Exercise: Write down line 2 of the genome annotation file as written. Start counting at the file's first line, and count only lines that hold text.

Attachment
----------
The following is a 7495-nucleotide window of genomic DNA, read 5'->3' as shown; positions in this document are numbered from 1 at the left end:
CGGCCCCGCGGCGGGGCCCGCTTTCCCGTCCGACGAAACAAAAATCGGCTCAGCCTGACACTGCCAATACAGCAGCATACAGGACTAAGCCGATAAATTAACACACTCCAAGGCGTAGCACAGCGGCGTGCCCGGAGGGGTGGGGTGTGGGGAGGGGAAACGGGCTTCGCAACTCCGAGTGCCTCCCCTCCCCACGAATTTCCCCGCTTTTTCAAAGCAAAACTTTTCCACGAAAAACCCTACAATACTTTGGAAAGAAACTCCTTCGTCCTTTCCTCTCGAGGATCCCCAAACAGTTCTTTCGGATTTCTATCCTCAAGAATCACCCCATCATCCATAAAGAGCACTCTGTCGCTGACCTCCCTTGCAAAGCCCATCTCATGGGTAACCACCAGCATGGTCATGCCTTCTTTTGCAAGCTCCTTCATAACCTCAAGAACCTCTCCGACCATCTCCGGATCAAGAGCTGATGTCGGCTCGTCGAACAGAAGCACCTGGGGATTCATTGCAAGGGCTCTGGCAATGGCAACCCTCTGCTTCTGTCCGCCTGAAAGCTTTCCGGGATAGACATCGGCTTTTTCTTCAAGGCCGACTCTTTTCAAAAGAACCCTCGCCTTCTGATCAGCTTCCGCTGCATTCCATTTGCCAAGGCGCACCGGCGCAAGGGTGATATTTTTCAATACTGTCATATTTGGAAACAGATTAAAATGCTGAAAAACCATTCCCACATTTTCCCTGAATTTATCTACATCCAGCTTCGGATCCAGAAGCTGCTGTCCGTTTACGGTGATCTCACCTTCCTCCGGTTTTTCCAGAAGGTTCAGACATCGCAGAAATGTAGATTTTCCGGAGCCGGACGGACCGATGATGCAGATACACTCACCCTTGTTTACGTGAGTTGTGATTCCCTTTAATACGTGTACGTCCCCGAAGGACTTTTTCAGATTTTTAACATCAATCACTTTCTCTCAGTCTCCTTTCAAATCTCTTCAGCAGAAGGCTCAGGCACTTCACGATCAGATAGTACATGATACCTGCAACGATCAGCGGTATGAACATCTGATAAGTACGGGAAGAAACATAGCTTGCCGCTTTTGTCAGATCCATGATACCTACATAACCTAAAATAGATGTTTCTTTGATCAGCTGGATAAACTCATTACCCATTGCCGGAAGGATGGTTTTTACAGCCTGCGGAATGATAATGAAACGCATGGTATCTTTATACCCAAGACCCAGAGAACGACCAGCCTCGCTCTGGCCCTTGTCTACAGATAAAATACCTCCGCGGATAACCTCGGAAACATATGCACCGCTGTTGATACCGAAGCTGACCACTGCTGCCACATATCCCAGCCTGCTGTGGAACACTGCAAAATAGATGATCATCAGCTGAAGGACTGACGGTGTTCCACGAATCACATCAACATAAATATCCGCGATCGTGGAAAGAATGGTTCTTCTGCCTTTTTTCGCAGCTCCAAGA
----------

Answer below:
CGGCCCCGCGGCGGGGCCCGCTTTCCCGTCCGACGAAACAAAAATCGGCTCAGCCTGACACTGCCAATACAGCAGCATACAGGACTAAGCCGATAAATTAACACACTCCAAGGCGTAGCACAGCGGCGTGCCCGGAGGGGTGGGGTGTGGGGAGGGGAAACGGGCTTCGCAACTCCGAGTGCCTCCCCTCCCCACGAATTTCCCCGCTTTTTCAAAGCAAAACTTTTCCACGAAAAACCCTACAATACTTTGGAAAGAAACTCCTTCGTCCTTTCCTCTCGAGGATCCCCAAACAGTTCTTTCGGATTTCTATCCTCAAGAATCACCCCATCATCCATAAAGAGCACTCTGTCGCTGACCTCCCTTGCAAAGCCCATCTCATGGGTAACCACCAGCATGGTCATGCCTTCTTTTGCAAGCTCCTTCATAACCTCAAGAACCTCTCCGACCATCTCCGGATCAAGAGCTGATGTCGGCTCGTCGAACAGAAGCACCTGGGGATTCATTGCAAGGGCTCTGGCAATGGCAACCCTCTGCTTCTGTCCGCCTGAAAGCTTTCCGGGATAGACATCGGCTTTTTCTTCAAGGCCGACTCTTTTCAAAAGAACCCTCGCCTTCTGATCAGCTTCCGCTGCATTCCATTTGCCAAGGCGCACCGGCGCAAGGGTGATATTTTTCAATACTGTCATATTTGGAAACAGATTAAAATGCTGAAAAACCATTCCCACATTTTCCCTGAATTTATCTACATCCAGCTTCGGATCCAGAAGCTGCTGTCCGTTTACGGTGATCTCACCTTCCTCCGGTTTTTCCAGAAGGTTCAGACATCGCAGAAATGTAGATTTTCCGGAGCCGGACGGACCGATGATGCAGATACACTCACCCTTGTTTACGTGAGTTGTGATTCCCTTTAATACGTGTACGTCCCCGAAGGACTTTTTCAGATTTTTAACATCAATCACTTTCTCTCAGTCTCCTTTCAAATCTCTTCAGCAGAAGGCTCAGGCACTTCACGATCAGATAGTACATGATACCTGCAACGATCAGCGGTATGAACATCTGATAAGTACGGGAAGAAACATAGCTTGCCGCTTTTGTCAGATCCATGATACCTACATAACCTAAAATAGATGTTTCTTTGATCAGCTGGATAAACTCATTACCCATTGCCGGAAGGATGGTTTTTACAGCCTGCGGAATGATAATGAAACGCATGGTATCTTTATACCCAAGACCCAGAGAACGACCAGCCTCGCTCTGGCCCTTGTCTACAGATAAAATACCTCCGCGGATAACCTCGGAAACATATGCACCGCTGTTGATACCGAAGCTGACCACTGCTGCCACATATCCCAGCCTGCTGTGGAACACTGCAAAATAGATGATCATCAGCTGAAGGACTGACGGTGTTCCACGAATCACATCAACATAAATATCCGCGATCGTGGAAAGAATGGTTCTTCTGCCTTTTTTCGCAGCTCCAAGA